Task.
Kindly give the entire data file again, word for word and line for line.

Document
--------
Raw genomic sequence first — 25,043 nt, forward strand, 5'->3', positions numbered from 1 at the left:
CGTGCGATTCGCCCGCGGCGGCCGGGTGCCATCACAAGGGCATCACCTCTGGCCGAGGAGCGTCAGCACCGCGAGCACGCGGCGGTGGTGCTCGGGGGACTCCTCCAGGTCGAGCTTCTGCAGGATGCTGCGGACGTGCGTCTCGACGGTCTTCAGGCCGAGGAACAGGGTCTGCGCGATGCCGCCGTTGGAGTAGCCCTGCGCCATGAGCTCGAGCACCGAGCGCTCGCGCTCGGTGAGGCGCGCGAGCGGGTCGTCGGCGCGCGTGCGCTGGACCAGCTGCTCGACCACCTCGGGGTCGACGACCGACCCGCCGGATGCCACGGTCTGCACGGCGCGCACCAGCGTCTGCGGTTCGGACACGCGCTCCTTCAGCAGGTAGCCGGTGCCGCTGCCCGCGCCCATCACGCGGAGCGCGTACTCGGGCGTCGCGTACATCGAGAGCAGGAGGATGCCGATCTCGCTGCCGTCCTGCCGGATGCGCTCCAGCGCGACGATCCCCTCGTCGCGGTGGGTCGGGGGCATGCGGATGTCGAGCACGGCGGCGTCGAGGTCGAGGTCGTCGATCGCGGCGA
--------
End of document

Raw genomic sequence first — 25,043 nt, forward strand, 5'->3', positions numbered from 1 at the left:
CGTGCGATTCGCCCGCGGCGGCCGGGTGCCATCACAAGGGCATCACCTCTGGCCGAGGAGCGTCAGCACCGCGAGCACGCGGCGGTGGTGCTCGGGGGACTCCTCCAGGTCGAGCTTCTGCAGGATGCTGCGGACGTGCGTCTCGACGGTCTTCAGGCCGAGGAACAGGGTCTGCGCGATGCCGCCGTTGGAGTAGCCCTGCGCCATGAGCTCGAGCACCGAGCGCTCGCGCTCGGTGAGGCGCGCGAGCGGGTCGTCGGCGCGCGTGCGCTGGACCAGCTGCTCGACCACCTCGGGGTCGACGACCGACCCGCCGGATGCCACGGTCTGCACGGCGCGCACCAGCGTCTGCGGTTCGGACACGCGCTCCTTCAGCAGGTAGCCGGTGCCGCTGCCCGCGCCCATCACGCGGAGCGCGTACTCGGGCGTCGCGTACATCGAGAGCAGGAGGATGCCGATCTCGCTGCCGTCCTGCCGGATGCGCTCCAGCGCGACGATCCCCTCGTCGCGGTGGGTCGGGGGCATGCGGATGTCGAGCACGGCGGCGTCGAGGTCGAGGTCGTCGATCGCGGCGA